This is what, it seems, Sabdapalon prophesied in 1478.
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Also, check out the Sanskrit (and Tamil) loan-words in Bahasa Indonesia.

If all this is new to you (as it was to me), please follow all the links!

The Prime Minister of Indochina visits Redmond

As I wrote yesterday, who doesn't love a good fight? In the course of my unpardonably long wanderings in the blogland today, I came across a rant by Robert Scoble, the well-known Microsoft blogger, against the remarks of Joel Spolsky, an ex-Microsoftie. To summarise the context, Joel compares Fog Creek (a small software company started by him) to Microsoft, to the latter's disadvantage.

Burning with righteous indignation, Robert enumerates various instances to establish Microsoft's superiority, including the taunt:

"Did the Prime Minister of Indochina visit your offices a few weeks ago?"

Probably not, but the Emperor of Austria-Hungary sure did.

Tuesday, July 12, 2005

The transition - Newspaper to Blogs

I grew up reading The Hindu. In Madras, if someone asks you, "Have you read Gautaman Bhaskaran's review in the 'paper?" you do not ask back, "Which 'paper?" But pick up the day's copy of The Hindu and look for the Movie section. So widely read (and respected [1]) is it in the city.

The paper is a bit resistant to change, mirroring the conservative nature of the city itself. Till around two years back, it was fully black-and-white, with no colour even in the photos; finally switching because the London Times (upon which it was modelled) did so. I think, of late, it has become more adaptive. [2]

Of course, in my family, we have always subscribed only to The Hindu throughout. Mother (the earliest riser at home) would hand over the day's edition to Grandfather, who would pore over it from end to end, sipping (as per the Madras tradition) the morning coffee. Next, it would pass on to Father who would browse through it before leaving for work. My brother and I would get hold of it only after getting back from school.

The paper had a number of writers I would look forward to: S. Muthiah on the history of Madras, Nirmal Shekar's reflections on sports, Gautaman Bhaskaran on movies, and P.V. Indiresan's guest articles. My favourite was the Sunday Magazine which would feature Gowri Ramnarayan who writes exquisitely on music, theatre and literature, V. Gangadhar's nostalgic slices of life, and Ramachandra Guha's columns.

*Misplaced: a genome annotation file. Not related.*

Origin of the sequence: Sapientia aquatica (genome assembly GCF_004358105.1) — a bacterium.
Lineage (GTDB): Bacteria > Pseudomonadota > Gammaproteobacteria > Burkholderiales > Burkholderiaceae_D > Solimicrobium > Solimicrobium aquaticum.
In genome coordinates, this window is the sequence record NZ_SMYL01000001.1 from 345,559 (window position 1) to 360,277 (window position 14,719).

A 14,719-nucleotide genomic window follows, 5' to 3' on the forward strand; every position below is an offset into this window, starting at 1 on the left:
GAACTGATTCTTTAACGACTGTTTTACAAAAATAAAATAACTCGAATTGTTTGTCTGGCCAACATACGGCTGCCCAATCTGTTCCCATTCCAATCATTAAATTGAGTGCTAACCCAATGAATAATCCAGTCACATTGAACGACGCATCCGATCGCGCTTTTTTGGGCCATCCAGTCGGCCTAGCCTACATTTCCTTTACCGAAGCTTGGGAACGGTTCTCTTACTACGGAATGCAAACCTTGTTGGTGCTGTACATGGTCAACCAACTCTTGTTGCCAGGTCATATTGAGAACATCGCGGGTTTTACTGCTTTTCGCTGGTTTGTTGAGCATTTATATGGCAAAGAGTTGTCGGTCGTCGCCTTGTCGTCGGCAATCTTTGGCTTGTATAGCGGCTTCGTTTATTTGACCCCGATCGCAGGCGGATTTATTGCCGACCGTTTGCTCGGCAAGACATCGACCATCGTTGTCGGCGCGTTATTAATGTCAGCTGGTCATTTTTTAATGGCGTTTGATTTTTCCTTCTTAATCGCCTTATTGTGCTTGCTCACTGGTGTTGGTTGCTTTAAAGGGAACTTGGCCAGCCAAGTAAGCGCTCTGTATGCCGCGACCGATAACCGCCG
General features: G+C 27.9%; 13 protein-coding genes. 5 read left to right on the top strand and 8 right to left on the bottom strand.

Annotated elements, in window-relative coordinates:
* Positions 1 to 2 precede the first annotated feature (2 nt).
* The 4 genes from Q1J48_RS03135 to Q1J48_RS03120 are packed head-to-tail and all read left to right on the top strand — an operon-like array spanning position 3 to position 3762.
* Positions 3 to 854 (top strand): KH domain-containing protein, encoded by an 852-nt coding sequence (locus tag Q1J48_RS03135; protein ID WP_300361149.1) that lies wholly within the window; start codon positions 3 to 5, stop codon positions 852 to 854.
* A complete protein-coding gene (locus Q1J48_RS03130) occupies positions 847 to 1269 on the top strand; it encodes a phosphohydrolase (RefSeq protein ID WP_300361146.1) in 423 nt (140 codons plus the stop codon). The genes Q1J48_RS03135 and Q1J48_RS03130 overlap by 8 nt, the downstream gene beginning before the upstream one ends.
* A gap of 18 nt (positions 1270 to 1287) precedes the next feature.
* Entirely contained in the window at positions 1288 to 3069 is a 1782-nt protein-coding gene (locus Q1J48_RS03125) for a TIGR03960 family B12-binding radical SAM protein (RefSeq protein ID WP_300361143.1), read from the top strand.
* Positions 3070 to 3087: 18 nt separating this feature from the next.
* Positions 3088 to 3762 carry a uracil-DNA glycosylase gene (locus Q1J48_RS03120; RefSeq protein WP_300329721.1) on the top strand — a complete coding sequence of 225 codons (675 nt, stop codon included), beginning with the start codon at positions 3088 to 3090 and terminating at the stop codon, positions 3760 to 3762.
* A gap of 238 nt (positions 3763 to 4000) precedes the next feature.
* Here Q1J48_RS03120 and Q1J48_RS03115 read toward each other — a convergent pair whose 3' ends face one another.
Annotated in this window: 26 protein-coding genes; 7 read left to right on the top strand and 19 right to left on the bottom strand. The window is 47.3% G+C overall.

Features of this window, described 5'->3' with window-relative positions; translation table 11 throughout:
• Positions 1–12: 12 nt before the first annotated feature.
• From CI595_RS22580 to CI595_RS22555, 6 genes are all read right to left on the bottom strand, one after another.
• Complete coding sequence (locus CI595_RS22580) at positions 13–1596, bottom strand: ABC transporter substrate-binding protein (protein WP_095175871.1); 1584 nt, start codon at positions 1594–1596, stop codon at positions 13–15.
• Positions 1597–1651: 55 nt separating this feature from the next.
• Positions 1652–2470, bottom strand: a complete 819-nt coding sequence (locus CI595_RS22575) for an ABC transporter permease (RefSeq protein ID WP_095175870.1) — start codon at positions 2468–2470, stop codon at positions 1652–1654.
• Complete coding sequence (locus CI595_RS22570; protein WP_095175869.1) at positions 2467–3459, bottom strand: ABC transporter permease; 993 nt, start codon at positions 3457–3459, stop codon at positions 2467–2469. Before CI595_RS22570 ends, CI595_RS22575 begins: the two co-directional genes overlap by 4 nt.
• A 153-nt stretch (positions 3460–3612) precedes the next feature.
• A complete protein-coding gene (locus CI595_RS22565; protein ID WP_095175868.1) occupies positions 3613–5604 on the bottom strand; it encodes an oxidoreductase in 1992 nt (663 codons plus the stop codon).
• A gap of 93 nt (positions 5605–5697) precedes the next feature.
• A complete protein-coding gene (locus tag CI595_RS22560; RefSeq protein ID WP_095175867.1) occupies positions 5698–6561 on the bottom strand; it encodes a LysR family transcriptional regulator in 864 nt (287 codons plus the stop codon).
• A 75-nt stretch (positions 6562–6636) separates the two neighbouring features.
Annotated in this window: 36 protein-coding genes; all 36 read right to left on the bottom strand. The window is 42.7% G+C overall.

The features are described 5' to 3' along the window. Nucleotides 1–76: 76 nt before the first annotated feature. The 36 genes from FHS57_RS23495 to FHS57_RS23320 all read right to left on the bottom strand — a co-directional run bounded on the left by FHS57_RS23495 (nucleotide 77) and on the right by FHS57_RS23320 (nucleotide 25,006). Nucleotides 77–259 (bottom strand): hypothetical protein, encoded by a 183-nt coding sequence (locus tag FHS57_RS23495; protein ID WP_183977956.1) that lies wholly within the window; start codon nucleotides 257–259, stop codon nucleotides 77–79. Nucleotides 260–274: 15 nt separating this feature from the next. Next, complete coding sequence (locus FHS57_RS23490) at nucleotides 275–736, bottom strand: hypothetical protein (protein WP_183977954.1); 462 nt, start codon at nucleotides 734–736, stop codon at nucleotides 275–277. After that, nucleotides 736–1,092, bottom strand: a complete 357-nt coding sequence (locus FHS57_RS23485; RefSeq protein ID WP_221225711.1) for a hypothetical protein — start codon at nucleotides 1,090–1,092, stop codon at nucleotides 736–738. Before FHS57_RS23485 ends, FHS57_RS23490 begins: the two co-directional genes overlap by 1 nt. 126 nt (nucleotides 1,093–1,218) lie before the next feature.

What I liked best was the discussions in the form of arguments and rejoinders. The most enjoyable being the flame-war on the Harappan horse (or the lack of it), between Michael Witzel and David Frawley. Apart from the debate itself (Who doesn't love a good fight?), I came to know quite a bit about Sanskrit that I was not aware of before.

After coming to grad school (with the free Internet thrown in), I have now moved on to blogs as the source of news. E.g., India Uncut gives me an eclectic selection of the important and interesting stories from different sources. Other blogs (such as Sepia Mutiny) also host thought-provoking discussions in their comment sections. I have also much profited professionally from the well-written technical blogs, such as Joel on Software, the first ever blog that I came across.

Blogs give a better sense of participation than newspapers. I have seized opportunities wherever possible to flaunt my scanty knowledge, which gives me (atleast temporary) happiness... In addition, being by nature a little shy of meeting strangers, the blog world has made it possible for me to come in (virtual) contact with various people, with novel perspectives and absorbing styles, and be privy to intelligent conversations.

Multiple hours every day, I roam the blogosphere (time I should actually be working), just the way I would be lost to the world reading The Hindu Sunday Magazine for the better part of the weekend.

I have thus gained my third addiction (after books and newspapers) - blogs.

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[1] The Hindu was started in Madras in the 1900's and is (in Indian terms) an old newspaper. Along with its founder (who was one of the early members of the Congress), it played an important part in the freedom struggle. The idea for the civil disobedience movement took shape when Gandhi and Rajaji met in the residence of its proprietor.

To take a recent example of the respect it commands, a journalist who was molested in a train was given due attention at police station (at least partly) because she was from The Hindu...

[2] Madras, every December, hosts the well-known Music Season, when there are scores of concerts everyday. But for some inexplicable reason, The Hindu would carry the concert reviews only once a week, trying to cover some ten performances in a single article! On the other hand, its rival Indian Express would feature a daily supplement covering the Season in detail.

Tuesday, July 05, 2005

Enterprising as ever

I had thought Indians started coming to the US in big numbers only since the founding of IITs.

But it turns out I was much mistaken.

[Link via Sepia Mutiny.]